Album Type: Full Length
Date Released: 20/04/2015
Label: Season of Mist
‘IX - Everyone, Everything, Everywhere, Ends’ CD//LP//DD track listing:
1. Den Påtvingade Tvåsamheten
2. Vilja & Dröm
4. Människotankens Vägglösa Rum
5. Inga Broar Kvar Att Bränna
6. Besök Från I(ho)nom
Shining (SWE) is:
Niklas Kvarforth | Vocals
Peter Huss | Guitars
Christian Larsson | Bass
Euge Valovirta | Guitars
Rainer Tuomikanto | Drums
Sweden’s Shining largely revolves around one man: Niklas Kvarforth. He’s not the band’s sole member, though he’s the only founding member. The band is certainly subject to his flights of fancy and his eccentricities, which can make each Shining album semi-unpredictable. The way in which those eccentricities manifest can also greatly impact the quality of the album. Sometimes it helps (‘Redefining Darkness’) and sometimes it falls flat (‘VII: Född förlorare’). Sadly, ‘IX - Everyone, Everything, Everywhere, Ends’ is the most extreme example of the latter.
While Kvarforth may not write every riff or every song, he certainly creates the vast majority of the personality on the album. Here too, this can be a hit-or-miss quality. I’ve heard actors and movie buffs on podcasts use the phrase “chewing the scenery” a lot when talking about over-the-top acting performances. I’ve heard it used to describe a great performance, like Anthony Hopkins in ‘Silence of the Lambs’. I’ve also heard it used to describe performances that aren’t usually thought of as “great”, but are just loud and bizarre like Jim Carrey as The Riddler in Batman Forever. On ‘IX - Everyone, Everything, Everywhere, Ends’, Niklas Kvarforth vocally chews the scenery, and it’s usually more Carrey than Hopkins. From the moment he first opens his mouth, he’s shouting maniacally and excessively rolling his R's like a human cartoon. His performance is even more rabid and unhinged than it was on ‘Redefining Darkness’, which is saying something.
Kvarforth’s vocal freak-outs are often the most exciting parts of each song, but it can also suck the life out of everything else. The lion’s share of the actual music on the album is pretty subdued, finding something of a listless middle ground between the plodding, depressive black metal of the band’s early albums and a less overtly prog take on Opeth’s softer material. It makes for an uneven listening experience most of the time, with Kvarforth’s insanity feeling incongruous with the comparatively lax musical style.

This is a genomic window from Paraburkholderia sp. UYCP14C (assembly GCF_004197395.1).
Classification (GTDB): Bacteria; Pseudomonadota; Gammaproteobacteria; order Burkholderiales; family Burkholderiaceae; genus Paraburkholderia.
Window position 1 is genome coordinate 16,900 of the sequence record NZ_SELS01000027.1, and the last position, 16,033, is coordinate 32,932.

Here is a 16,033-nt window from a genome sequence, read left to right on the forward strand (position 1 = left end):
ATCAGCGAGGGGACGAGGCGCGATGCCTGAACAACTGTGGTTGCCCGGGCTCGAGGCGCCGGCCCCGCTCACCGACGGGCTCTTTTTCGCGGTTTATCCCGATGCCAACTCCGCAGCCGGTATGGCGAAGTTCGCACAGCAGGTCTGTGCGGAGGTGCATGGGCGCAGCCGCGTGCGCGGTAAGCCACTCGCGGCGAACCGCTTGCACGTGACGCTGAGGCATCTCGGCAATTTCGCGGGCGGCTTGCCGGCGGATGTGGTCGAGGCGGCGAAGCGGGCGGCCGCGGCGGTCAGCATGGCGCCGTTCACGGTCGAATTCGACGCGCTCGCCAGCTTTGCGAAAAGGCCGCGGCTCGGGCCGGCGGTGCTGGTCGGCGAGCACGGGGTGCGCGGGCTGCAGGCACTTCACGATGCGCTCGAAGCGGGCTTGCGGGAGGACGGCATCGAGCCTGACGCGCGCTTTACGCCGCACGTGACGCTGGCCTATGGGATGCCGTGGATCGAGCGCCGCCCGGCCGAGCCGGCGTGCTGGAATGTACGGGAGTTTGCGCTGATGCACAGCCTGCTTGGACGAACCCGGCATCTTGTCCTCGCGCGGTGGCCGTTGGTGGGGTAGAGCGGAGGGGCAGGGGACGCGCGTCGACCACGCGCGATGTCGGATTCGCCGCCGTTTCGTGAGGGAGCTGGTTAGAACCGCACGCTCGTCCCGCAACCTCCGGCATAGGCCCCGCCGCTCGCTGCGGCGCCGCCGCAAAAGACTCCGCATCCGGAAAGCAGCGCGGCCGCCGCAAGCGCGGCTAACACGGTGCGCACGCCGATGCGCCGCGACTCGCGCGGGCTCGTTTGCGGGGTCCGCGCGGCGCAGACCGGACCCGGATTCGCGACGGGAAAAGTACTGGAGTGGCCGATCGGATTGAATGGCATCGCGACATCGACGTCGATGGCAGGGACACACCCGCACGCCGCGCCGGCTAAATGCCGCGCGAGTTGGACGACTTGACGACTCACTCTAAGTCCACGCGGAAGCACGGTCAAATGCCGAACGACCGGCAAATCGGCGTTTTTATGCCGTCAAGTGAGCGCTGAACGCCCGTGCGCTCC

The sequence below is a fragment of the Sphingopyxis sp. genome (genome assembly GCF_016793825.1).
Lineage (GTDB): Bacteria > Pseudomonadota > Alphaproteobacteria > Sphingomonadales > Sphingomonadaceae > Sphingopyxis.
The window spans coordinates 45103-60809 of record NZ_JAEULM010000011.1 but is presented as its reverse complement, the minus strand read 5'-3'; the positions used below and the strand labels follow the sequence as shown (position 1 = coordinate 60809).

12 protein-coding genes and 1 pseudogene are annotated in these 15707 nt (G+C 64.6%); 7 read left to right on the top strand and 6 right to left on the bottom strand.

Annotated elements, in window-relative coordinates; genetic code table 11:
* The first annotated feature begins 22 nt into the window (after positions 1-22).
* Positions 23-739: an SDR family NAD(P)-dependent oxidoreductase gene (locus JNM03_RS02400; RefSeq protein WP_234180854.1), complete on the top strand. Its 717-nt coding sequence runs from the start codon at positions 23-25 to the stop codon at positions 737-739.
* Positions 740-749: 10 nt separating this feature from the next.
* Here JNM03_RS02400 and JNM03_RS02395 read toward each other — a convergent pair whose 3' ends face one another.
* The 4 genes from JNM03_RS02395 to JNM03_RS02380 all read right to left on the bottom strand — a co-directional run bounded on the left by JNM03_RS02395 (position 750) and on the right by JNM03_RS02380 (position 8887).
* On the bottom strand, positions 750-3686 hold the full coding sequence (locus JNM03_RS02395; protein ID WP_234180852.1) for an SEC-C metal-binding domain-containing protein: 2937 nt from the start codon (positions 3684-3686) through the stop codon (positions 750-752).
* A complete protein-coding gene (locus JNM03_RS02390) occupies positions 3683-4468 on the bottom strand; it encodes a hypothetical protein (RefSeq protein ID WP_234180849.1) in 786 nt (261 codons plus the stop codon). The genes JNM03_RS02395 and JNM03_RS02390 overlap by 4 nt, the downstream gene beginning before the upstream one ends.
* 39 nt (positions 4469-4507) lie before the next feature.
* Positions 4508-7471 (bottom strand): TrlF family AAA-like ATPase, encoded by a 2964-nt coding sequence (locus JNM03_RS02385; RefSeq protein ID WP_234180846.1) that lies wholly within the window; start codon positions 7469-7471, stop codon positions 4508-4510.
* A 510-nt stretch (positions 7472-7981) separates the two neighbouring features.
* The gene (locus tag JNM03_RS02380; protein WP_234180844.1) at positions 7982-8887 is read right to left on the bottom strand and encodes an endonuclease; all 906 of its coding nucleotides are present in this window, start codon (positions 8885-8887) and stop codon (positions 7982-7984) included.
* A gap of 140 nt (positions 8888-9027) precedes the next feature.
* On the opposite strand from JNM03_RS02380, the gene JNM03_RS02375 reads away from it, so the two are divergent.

On the plus side of the album’s ledger, there are some wonderful lead guitar moments, such as in the latter half of “Framtidsutsikter”. It’s a radiant moment that nearly saves a song otherwise characterized by long quiet stretches with Kvarforth’s ludicrously over-emoted whisper-singing hogging all of the musical oxygen. The song is also hurt by the decision to not release the tension that solitary tremolo guitar riff seems to build towards in the first half of the song. When that same riff appears later, the climax is pretty underwhelming, despite the excellent soloing that follows it.
That one example speaks to the album in a macro sense as well. The music rarely ever gets out of second gear, while Kvarforth never truly shifts himself down, even when he’s trying to be quieter. The next great Shining album will come when Kvarforth channels the inexhaustible energy he puts into his vocals back into the instrumental part of music. Even with the album’s larger shortcomings, I can’t call this a truly bad album. It just kind of “exists”.
Words by: Daniel Jackson